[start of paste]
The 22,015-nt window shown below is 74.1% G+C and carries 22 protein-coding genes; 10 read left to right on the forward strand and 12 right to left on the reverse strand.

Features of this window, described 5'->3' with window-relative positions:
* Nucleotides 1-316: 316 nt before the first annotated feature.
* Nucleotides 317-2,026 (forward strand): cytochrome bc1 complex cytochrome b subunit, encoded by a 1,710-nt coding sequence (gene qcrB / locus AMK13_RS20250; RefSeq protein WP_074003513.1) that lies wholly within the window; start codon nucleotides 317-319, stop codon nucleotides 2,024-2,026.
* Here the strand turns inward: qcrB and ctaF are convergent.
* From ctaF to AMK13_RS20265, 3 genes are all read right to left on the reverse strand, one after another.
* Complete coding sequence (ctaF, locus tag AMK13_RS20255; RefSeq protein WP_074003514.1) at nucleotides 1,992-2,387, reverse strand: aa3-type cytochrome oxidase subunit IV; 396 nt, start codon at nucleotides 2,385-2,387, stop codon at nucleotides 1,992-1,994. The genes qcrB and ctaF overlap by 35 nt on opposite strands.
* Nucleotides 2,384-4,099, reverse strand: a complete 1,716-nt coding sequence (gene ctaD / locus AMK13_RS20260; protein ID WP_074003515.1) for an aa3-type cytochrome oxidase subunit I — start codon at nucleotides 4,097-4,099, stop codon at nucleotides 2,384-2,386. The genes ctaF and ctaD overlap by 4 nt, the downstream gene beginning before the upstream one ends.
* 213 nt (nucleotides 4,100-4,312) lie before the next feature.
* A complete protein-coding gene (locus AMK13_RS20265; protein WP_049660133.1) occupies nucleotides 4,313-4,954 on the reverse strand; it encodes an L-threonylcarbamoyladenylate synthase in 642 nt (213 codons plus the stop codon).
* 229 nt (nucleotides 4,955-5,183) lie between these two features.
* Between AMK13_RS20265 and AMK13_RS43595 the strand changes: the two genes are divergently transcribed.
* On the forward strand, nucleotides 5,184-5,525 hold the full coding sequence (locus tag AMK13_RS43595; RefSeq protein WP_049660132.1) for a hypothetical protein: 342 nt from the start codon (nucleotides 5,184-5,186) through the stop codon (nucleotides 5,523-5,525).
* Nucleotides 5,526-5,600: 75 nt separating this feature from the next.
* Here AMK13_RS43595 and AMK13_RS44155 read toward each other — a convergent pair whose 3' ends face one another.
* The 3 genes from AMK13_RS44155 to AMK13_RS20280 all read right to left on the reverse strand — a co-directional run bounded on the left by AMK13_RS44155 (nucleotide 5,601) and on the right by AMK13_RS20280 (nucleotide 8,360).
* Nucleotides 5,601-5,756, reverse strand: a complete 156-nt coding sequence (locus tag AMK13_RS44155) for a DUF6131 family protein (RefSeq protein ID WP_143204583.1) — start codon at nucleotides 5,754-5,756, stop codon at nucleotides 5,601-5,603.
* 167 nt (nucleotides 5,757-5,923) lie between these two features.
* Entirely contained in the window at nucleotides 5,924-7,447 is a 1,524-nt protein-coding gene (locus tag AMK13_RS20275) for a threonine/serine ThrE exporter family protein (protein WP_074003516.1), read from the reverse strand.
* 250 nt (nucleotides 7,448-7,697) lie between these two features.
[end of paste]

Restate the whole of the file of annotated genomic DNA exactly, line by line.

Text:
The 22,015-nt window shown below is 74.1% G+C and carries 22 protein-coding genes; 10 read left to right on the forward strand and 12 right to left on the reverse strand.

Features of this window, described 5'->3' with window-relative positions:
* Nucleotides 1-316: 316 nt before the first annotated feature.
* Nucleotides 317-2,026 (forward strand): cytochrome bc1 complex cytochrome b subunit, encoded by a 1,710-nt coding sequence (gene qcrB / locus AMK13_RS20250; RefSeq protein WP_074003513.1) that lies wholly within the window; start codon nucleotides 317-319, stop codon nucleotides 2,024-2,026.
* Here the strand turns inward: qcrB and ctaF are convergent.
* From ctaF to AMK13_RS20265, 3 genes are all read right to left on the reverse strand, one after another.
* Complete coding sequence (ctaF, locus tag AMK13_RS20255; RefSeq protein WP_074003514.1) at nucleotides 1,992-2,387, reverse strand: aa3-type cytochrome oxidase subunit IV; 396 nt, start codon at nucleotides 2,385-2,387, stop codon at nucleotides 1,992-1,994. The genes qcrB and ctaF overlap by 35 nt on opposite strands.
* Nucleotides 2,384-4,099, reverse strand: a complete 1,716-nt coding sequence (gene ctaD / locus AMK13_RS20260; protein ID WP_074003515.1) for an aa3-type cytochrome oxidase subunit I — start codon at nucleotides 4,097-4,099, stop codon at nucleotides 2,384-2,386. The genes ctaF and ctaD overlap by 4 nt, the downstream gene beginning before the upstream one ends.
* 213 nt (nucleotides 4,100-4,312) lie before the next feature.
* A complete protein-coding gene (locus AMK13_RS20265; protein WP_049660133.1) occupies nucleotides 4,313-4,954 on the reverse strand; it encodes an L-threonylcarbamoyladenylate synthase in 642 nt (213 codons plus the stop codon).
* 229 nt (nucleotides 4,955-5,183) lie between these two features.
* Between AMK13_RS20265 and AMK13_RS43595 the strand changes: the two genes are divergently transcribed.
* On the forward strand, nucleotides 5,184-5,525 hold the full coding sequence (locus tag AMK13_RS43595; RefSeq protein WP_049660132.1) for a hypothetical protein: 342 nt from the start codon (nucleotides 5,184-5,186) through the stop codon (nucleotides 5,523-5,525).
* Nucleotides 5,526-5,600: 75 nt separating this feature from the next.
* Here AMK13_RS43595 and AMK13_RS44155 read toward each other — a convergent pair whose 3' ends face one another.
* The 3 genes from AMK13_RS44155 to AMK13_RS20280 all read right to left on the reverse strand — a co-directional run bounded on the left by AMK13_RS44155 (nucleotide 5,601) and on the right by AMK13_RS20280 (nucleotide 8,360).
* Nucleotides 5,601-5,756, reverse strand: a complete 156-nt coding sequence (locus tag AMK13_RS44155) for a DUF6131 family protein (RefSeq protein ID WP_143204583.1) — start codon at nucleotides 5,754-5,756, stop codon at nucleotides 5,601-5,603.
* 167 nt (nucleotides 5,757-5,923) lie between these two features.
* Entirely contained in the window at nucleotides 5,924-7,447 is a 1,524-nt protein-coding gene (locus tag AMK13_RS20275) for a threonine/serine ThrE exporter family protein (protein WP_074003516.1), read from the reverse strand.
* 250 nt (nucleotides 7,448-7,697) lie between these two features.